The UnCaged Toy Piano was originally founded in 2007 by Phyllis Chen as a composition competition to expand the music for toy piano. The instrument has gained interest by performers, composers and artists from a large variety of artistic backgrounds. Given the large number of submissions received through the years, UnCaged Toy Piano became a biennial festival that hosts three different events in New York City in December. The festival premieres many of these new works and curates a three-day event, showcasing other artists, performers and makers who are using toys and toy pianos in new music. The festival is greeted with great enthusiasm each time, inspiring concertgoers and performers to cross state borders and oceans to attend. The toy piano movement has surely begun!
Invented in 1872, the toy piano was mostly considered an educational toy for children. It was not until John Cage’s seminal work, Suite For Toy Piano in 1947 that single-handedly turned the toy piano into a concert instrument. In recent decades, a growing number of musicians and audience members have embraced this instrument for its freshness, un-assuming yet quirky quality.
UnCaging the Toy Piano
The toy piano quickly became an instrument that saddled between many other instruments familiar to us — it looks like a miniature full-sized “string” piano, and has the range of many electronic midi keyboards. As an acoustic instrument, it is made of metal rods and reminds people of a glockenspiel, xylophone, gamelan, music box, a poor man’s celesta,harp, mbira, guitar, bells, and many others. Through time, UnCaged Toy Piano hopes to develop idiomatic repertoire for the instrument so that it becomes its own artistic entity, giving attention to a relatively unknown instrument.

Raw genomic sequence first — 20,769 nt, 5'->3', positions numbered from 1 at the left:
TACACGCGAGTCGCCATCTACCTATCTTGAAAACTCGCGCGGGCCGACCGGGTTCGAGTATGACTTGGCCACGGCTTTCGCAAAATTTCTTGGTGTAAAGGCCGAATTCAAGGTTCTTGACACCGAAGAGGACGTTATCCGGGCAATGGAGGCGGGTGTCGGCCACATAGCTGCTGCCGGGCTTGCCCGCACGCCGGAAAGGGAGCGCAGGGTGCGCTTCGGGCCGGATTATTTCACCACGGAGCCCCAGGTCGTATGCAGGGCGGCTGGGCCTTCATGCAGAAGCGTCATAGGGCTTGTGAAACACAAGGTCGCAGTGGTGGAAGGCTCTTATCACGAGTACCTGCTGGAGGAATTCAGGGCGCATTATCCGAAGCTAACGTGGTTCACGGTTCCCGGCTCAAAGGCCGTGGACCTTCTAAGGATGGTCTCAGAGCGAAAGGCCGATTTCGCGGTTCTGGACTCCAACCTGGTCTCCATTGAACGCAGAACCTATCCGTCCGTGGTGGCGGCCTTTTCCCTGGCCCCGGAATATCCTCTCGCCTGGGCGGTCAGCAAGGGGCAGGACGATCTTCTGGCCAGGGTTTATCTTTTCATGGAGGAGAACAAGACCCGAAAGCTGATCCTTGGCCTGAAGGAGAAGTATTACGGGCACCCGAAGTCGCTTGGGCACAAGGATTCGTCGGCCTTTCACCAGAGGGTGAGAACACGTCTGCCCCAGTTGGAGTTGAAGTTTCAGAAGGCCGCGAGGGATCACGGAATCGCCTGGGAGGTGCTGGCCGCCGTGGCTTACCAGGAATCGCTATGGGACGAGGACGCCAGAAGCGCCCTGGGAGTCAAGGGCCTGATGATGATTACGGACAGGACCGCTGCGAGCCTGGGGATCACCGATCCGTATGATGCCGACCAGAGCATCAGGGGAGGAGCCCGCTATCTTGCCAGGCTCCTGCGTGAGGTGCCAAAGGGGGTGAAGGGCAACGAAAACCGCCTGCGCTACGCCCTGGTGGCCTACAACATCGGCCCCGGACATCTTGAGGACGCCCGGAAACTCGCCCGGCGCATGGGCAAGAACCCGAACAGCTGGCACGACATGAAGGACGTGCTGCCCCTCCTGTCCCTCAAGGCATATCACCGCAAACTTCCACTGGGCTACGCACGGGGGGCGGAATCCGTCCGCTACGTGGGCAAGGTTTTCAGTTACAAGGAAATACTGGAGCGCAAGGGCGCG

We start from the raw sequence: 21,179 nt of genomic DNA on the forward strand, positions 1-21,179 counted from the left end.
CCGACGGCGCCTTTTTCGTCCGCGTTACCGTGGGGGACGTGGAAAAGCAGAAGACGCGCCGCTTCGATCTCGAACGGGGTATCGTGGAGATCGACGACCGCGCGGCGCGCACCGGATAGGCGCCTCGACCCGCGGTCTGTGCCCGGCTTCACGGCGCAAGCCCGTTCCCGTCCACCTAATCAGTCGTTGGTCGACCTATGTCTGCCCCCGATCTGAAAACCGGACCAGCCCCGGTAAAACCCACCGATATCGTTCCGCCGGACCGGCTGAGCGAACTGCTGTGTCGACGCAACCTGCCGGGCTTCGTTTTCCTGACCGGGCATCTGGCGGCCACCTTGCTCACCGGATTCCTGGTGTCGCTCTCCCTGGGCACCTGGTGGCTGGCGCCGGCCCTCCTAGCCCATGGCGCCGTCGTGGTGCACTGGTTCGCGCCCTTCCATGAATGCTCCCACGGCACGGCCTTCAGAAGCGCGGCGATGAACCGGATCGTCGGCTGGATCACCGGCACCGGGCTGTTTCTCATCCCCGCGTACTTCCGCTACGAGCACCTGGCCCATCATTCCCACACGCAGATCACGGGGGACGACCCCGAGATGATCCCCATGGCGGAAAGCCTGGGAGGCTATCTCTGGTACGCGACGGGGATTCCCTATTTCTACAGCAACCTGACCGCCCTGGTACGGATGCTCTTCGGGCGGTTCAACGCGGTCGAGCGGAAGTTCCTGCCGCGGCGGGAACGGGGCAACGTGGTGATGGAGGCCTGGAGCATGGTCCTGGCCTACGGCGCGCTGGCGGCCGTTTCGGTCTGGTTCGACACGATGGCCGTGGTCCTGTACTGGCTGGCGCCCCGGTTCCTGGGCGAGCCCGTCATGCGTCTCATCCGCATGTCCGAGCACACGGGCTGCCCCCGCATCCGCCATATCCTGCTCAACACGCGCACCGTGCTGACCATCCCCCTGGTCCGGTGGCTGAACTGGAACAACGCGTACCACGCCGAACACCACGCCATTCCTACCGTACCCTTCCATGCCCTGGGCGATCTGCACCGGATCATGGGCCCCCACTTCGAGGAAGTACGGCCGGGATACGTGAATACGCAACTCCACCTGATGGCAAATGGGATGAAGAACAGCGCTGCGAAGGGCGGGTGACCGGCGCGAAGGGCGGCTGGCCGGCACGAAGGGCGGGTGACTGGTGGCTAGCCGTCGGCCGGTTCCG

UnCaged Toy Piano creates opportunities for musicians, artists and composers to discover and develop its inherent language while promoting it in performances, installations, workshops and educational programs. By holding a competition annually, the UnCaged Toy Piano encourages composers and artists of any age, gender, ethnicity, and background to create works for this instrument.
The competition has received over 200 submissions from composers across the globe to date. The works that are not chosen to be part of the festival are sent to the Giesel King toy piano library collection at the University of California, San Diego.
A brief history of UnCaged
2007-2008: 1st UnCaged Toy Piano Competition (2007-8): Toy Piano and Electronics/Multimedia
2009: 2nd UnCaged Competition: Virtuosity
2010: 3rd UnCaged Competition: DUO Edition for toy piano and cello
2011: 4th UnCaged Competition and Festival: Toy! Toy! Toy!
2012: 5th UnCaged Commissioning Project
2013: 6th UnCaged Competition and Festival: Toy Piano and Unconventional Instrument
2015: 7th UnCaged Festival: Toy Piano in Queens!
2016: 8th UnCaged Competition: UnCaged::Conlon Keyboard Prize (in collaboration with the Conlon Foundation)
2017: 9th UnCaged Festival: Robot Toy Piano